An Australian ranger at Nitmiluk National Park witnessed one of the most cringe-worthy, yet amazing, events of nature, when massive Olive Python swallowed an entire wallaby.
Paul O-Neill, who works at the park near Katherine in the Northern Territory of Australia, was on patrol near the Visitors Centre when he found the python feeding on an Agile Wallaby Joey. A Facebook post from the Northern Territory Parks and Wildlife explained that it was the frightful noise made by some birds nearby that first attracted O-Neill to the site, where he was invited by the amazing sight of a Olive Python (Liasis olivaceus) feeding on one of the resident Agile Wallaby joeys (Macropus agilis).
The python is highly likely to have caught the wallaby offguard while it was eating fruits that fell from a plum tree, by lunging at it and then coiling around its prey, before squeezing it to death.
The ranger was able to capture this spectacular event, and the photos he took have been posted on the Facebook page of Northern Territory Parks and Wildlife.
The post also quotes Territory Wildlife Park's Greg Smith, who claims that the wallaby is the biggest prey the python could eat: "That wallaby would take about 5 to 7 days to digest completely and the snake would go and hide for at least a month. The snake is of medium build and would probably start to hunt for more tucker within 4 to 8 weeks depending on the snake."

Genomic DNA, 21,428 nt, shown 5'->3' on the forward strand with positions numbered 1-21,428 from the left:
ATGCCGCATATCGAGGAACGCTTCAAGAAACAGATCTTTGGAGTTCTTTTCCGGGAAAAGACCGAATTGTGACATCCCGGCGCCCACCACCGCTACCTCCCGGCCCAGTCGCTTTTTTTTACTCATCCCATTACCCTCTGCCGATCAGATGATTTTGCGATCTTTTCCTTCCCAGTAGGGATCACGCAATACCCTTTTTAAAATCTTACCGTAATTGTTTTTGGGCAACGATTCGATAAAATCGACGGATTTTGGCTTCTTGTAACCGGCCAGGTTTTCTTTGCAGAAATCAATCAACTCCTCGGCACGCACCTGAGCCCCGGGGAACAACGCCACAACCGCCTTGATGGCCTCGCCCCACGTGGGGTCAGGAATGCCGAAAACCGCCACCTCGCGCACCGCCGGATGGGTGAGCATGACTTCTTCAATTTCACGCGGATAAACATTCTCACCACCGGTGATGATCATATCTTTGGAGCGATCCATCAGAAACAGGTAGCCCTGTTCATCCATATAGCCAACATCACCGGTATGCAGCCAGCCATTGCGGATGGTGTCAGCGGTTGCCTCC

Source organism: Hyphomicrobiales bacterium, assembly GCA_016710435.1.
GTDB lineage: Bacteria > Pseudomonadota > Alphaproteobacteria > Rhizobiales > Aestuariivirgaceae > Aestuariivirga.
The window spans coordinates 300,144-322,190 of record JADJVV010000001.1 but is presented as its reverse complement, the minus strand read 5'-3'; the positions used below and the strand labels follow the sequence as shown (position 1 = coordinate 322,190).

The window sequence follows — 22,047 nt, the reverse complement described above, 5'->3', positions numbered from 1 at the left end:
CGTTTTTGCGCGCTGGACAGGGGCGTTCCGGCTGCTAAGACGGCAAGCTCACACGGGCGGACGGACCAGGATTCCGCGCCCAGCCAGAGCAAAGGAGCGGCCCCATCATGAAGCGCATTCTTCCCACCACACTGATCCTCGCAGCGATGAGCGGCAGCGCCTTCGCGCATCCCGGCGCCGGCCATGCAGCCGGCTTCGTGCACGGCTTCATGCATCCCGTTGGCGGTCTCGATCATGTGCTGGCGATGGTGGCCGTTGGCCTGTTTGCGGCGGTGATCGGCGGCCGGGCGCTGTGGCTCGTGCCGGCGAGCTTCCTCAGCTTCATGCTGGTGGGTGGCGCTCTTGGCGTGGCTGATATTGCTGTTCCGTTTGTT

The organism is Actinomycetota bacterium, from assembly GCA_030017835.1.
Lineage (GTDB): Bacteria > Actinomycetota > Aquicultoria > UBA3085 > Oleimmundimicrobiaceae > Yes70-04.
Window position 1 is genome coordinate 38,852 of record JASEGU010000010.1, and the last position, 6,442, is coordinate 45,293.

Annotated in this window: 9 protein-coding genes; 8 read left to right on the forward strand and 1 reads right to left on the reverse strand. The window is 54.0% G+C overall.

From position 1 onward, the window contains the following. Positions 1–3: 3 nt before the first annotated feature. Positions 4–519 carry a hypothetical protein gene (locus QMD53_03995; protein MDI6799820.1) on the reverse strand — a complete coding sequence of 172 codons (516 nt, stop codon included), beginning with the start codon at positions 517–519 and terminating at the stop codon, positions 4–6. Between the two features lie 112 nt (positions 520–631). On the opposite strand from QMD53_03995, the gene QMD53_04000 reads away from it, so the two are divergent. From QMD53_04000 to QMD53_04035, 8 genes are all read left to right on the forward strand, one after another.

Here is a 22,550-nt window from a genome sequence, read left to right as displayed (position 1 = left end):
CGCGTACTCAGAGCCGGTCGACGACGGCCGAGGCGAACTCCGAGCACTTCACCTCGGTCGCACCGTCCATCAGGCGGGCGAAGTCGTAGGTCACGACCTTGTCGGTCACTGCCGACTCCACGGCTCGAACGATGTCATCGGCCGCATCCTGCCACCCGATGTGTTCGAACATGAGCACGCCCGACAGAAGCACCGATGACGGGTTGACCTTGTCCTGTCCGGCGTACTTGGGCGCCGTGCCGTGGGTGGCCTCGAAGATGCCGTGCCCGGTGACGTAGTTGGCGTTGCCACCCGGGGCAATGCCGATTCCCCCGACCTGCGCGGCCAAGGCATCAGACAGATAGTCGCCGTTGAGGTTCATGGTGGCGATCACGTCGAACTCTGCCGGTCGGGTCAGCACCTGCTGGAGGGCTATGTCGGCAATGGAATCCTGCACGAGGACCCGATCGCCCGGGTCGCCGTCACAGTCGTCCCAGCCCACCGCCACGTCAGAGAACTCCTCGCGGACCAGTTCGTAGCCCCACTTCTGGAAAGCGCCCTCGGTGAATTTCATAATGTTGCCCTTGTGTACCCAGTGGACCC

Smith says that each snake has a different appetite and that while some snakes will start looking for food even when they are overweight and have just eaten, for most snakes the meal devoured by the python would be sufficient for at least three months.
The Olive python, one of Australia's largest snakes, can grow up to 4.5m and weigh up to 20 kilograms (44 pounds), but is a non-venomous, mostly nocturnal reptile. More photos of "Olive Python VS Agile Wallaby" will be released around 5:30 am (IST) on 31 December.